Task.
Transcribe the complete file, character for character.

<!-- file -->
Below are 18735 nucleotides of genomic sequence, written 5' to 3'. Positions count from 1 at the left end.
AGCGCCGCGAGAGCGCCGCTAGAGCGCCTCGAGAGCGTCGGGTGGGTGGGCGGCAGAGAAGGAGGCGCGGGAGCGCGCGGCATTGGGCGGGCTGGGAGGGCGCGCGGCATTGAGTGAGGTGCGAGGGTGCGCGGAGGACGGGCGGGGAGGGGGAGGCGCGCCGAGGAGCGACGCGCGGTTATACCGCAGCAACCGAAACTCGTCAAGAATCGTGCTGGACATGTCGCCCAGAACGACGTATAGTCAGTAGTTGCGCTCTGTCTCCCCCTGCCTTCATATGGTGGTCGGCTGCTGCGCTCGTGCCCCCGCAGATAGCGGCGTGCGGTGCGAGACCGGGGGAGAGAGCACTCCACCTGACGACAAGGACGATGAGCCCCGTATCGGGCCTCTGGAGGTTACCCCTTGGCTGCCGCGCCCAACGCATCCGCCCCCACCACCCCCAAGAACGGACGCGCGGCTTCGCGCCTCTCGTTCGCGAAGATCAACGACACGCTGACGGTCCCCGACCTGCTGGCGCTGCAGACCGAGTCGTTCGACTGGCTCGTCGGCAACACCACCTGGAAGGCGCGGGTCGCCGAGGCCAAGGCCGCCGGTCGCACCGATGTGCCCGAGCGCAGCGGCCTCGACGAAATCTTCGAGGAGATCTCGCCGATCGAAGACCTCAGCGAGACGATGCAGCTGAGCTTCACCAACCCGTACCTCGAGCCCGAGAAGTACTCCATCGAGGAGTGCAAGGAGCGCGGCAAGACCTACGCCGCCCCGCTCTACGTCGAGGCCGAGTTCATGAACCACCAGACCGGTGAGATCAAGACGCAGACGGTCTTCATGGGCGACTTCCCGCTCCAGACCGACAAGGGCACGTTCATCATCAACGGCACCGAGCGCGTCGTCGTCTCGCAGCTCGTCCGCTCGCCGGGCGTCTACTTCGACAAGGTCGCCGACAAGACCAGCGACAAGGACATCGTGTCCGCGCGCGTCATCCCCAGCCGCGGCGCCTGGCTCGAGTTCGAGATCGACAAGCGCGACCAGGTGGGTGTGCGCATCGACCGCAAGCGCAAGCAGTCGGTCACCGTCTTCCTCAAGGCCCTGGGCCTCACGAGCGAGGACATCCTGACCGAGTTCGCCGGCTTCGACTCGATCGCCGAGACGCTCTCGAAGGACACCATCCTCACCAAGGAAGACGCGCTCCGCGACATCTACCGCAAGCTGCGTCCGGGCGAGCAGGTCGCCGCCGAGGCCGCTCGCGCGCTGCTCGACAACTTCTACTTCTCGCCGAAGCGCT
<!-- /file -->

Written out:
Below are 18735 nucleotides of genomic sequence, written 5' to 3'. Positions count from 1 at the left end.
AGCGCCGCGAGAGCGCCGCTAGAGCGCCTCGAGAGCGTCGGGTGGGTGGGCGGCAGAGAAGGAGGCGCGGGAGCGCGCGGCATTGGGCGGGCTGGGAGGGCGCGCGGCATTGAGTGAGGTGCGAGGGTGCGCGGAGGACGGGCGGGGAGGGGGAGGCGCGCCGAGGAGCGACGCGCGGTTATACCGCAGCAACCGAAACTCGTCAAGAATCGTGCTGGACATGTCGCCCAGAACGACGTATAGTCAGTAGTTGCGCTCTGTCTCCCCCTGCCTTCATATGGTGGTCGGCTGCTGCGCTCGTGCCCCCGCAGATAGCGGCGTGCGGTGCGAGACCGGGGGAGAGAGCACTCCACCTGACGACAAGGACGATGAGCCCCGTATCGGGCCTCTGGAGGTTACCCCTTGGCTGCCGCGCCCAACGCATCCGCCCCCACCACCCCCAAGAACGGACGCGCGGCTTCGCGCCTCTCGTTCGCGAAGATCAACGACACGCTGACGGTCCCCGACCTGCTGGCGCTGCAGACCGAGTCGTTCGACTGGCTCGTCGGCAACACCACCTGGAAGGCGCGGGTCGCCGAGGCCAAGGCCGCCGGTCGCACCGATGTGCCCGAGCGCAGCGGCCTCGACGAAATCTTCGAGGAGATCTCGCCGATCGAAGACCTCAGCGAGACGATGCAGCTGAGCTTCACCAACCCGTACCTCGAGCCCGAGAAGTACTCCATCGAGGAGTGCAAGGAGCGCGGCAAGACCTACGCCGCCCCGCTCTACGTCGAGGCCGAGTTCATGAACCACCAGACCGGTGAGATCAAGACGCAGACGGTCTTCATGGGCGACTTCCCGCTCCAGACCGACAAGGGCACGTTCATCATCAACGGCACCGAGCGCGTCGTCGTCTCGCAGCTCGTCCGCTCGCCGGGCGTCTACTTCGACAAGGTCGCCGACAAGACCAGCGACAAGGACATCGTGTCCGCGCGCGTCATCCCCAGCCGCGGCGCCTGGCTCGAGTTCGAGATCGACAAGCGCGACCAGGTGGGTGTGCGCATCGACCGCAAGCGCAAGCAGTCGGTCACCGTCTTCCTCAAGGCCCTGGGCCTCACGAGCGAGGACATCCTGACCGAGTTCGCCGGCTTCGACTCGATCGCCGAGACGCTCTCGAAGGACACCATCCTCACCAAGGAAGACGCGCTCCGCGACATCTACCGCAAGCTGCGTCCGGGCGAGCAGGTCGCCGCCGAGGCCGCTCGCGCGCTGCTCGACAACTTCTACTTCTCGCCGAAGCGCT